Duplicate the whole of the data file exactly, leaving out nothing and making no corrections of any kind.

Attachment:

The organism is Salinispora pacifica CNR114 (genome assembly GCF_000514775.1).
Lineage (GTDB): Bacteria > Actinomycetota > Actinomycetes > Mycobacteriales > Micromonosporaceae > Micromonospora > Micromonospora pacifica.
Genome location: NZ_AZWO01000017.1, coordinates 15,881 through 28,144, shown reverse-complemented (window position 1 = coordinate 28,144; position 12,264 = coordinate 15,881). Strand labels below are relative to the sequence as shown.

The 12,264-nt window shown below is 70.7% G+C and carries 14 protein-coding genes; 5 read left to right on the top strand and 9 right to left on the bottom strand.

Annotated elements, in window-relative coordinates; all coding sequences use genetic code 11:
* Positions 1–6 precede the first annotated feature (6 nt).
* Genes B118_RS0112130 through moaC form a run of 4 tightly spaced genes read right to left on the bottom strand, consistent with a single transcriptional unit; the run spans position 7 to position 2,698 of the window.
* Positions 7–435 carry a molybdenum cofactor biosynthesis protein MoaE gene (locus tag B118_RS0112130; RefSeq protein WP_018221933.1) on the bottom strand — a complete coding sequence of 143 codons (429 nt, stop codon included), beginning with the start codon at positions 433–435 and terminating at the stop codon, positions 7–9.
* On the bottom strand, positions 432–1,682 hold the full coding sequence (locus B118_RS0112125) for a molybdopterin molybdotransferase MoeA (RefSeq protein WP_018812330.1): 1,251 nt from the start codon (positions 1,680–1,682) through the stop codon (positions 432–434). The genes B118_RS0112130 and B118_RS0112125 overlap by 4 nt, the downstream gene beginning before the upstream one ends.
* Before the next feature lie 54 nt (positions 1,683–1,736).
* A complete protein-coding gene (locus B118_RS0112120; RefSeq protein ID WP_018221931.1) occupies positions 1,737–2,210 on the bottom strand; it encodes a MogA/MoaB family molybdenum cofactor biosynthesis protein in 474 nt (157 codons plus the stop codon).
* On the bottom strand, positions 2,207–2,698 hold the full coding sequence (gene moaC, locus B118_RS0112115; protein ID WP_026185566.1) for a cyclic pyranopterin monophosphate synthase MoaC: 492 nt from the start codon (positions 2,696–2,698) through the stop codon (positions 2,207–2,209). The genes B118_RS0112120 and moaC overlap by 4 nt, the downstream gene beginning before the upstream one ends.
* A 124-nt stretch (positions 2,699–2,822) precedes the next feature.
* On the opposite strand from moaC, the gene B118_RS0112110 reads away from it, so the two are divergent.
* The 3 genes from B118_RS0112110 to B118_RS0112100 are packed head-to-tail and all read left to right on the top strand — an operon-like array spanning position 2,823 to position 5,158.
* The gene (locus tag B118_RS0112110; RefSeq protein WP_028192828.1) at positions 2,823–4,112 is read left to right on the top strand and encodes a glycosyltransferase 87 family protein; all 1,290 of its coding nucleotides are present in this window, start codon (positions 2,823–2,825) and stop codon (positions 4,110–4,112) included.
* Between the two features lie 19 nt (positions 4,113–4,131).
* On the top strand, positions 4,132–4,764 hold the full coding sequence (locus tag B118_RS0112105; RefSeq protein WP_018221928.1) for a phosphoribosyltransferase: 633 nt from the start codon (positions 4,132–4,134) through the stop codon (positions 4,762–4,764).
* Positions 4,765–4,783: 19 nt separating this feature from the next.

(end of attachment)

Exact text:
The organism is Salinispora pacifica CNR114 (genome assembly GCF_000514775.1).
Lineage (GTDB): Bacteria > Actinomycetota > Actinomycetes > Mycobacteriales > Micromonosporaceae > Micromonospora > Micromonospora pacifica.
Genome location: NZ_AZWO01000017.1, coordinates 15,881 through 28,144, shown reverse-complemented (window position 1 = coordinate 28,144; position 12,264 = coordinate 15,881). Strand labels below are relative to the sequence as shown.

The 12,264-nt window shown below is 70.7% G+C and carries 14 protein-coding genes; 5 read left to right on the top strand and 9 right to left on the bottom strand.

Annotated elements, in window-relative coordinates; all coding sequences use genetic code 11:
* Positions 1–6 precede the first annotated feature (6 nt).
* Genes B118_RS0112130 through moaC form a run of 4 tightly spaced genes read right to left on the bottom strand, consistent with a single transcriptional unit; the run spans position 7 to position 2,698 of the window.
* Positions 7–435 carry a molybdenum cofactor biosynthesis protein MoaE gene (locus tag B118_RS0112130; RefSeq protein WP_018221933.1) on the bottom strand — a complete coding sequence of 143 codons (429 nt, stop codon included), beginning with the start codon at positions 433–435 and terminating at the stop codon, positions 7–9.
* On the bottom strand, positions 432–1,682 hold the full coding sequence (locus B118_RS0112125) for a molybdopterin molybdotransferase MoeA (RefSeq protein WP_018812330.1): 1,251 nt from the start codon (positions 1,680–1,682) through the stop codon (positions 432–434). The genes B118_RS0112130 and B118_RS0112125 overlap by 4 nt, the downstream gene beginning before the upstream one ends.
* Before the next feature lie 54 nt (positions 1,683–1,736).
* A complete protein-coding gene (locus B118_RS0112120; RefSeq protein ID WP_018221931.1) occupies positions 1,737–2,210 on the bottom strand; it encodes a MogA/MoaB family molybdenum cofactor biosynthesis protein in 474 nt (157 codons plus the stop codon).
* On the bottom strand, positions 2,207–2,698 hold the full coding sequence (gene moaC, locus B118_RS0112115; protein ID WP_026185566.1) for a cyclic pyranopterin monophosphate synthase MoaC: 492 nt from the start codon (positions 2,696–2,698) through the stop codon (positions 2,207–2,209). The genes B118_RS0112120 and moaC overlap by 4 nt, the downstream gene beginning before the upstream one ends.
* A 124-nt stretch (positions 2,699–2,822) precedes the next feature.
* On the opposite strand from moaC, the gene B118_RS0112110 reads away from it, so the two are divergent.
* The 3 genes from B118_RS0112110 to B118_RS0112100 are packed head-to-tail and all read left to right on the top strand — an operon-like array spanning position 2,823 to position 5,158.
* The gene (locus tag B118_RS0112110; RefSeq protein WP_028192828.1) at positions 2,823–4,112 is read left to right on the top strand and encodes a glycosyltransferase 87 family protein; all 1,290 of its coding nucleotides are present in this window, start codon (positions 2,823–2,825) and stop codon (positions 4,110–4,112) included.
* Between the two features lie 19 nt (positions 4,113–4,131).
* On the top strand, positions 4,132–4,764 hold the full coding sequence (locus tag B118_RS0112105; RefSeq protein WP_018221928.1) for a phosphoribosyltransferase: 633 nt from the start codon (positions 4,132–4,134) through the stop codon (positions 4,762–4,764).
* Positions 4,765–4,783: 19 nt separating this feature from the next.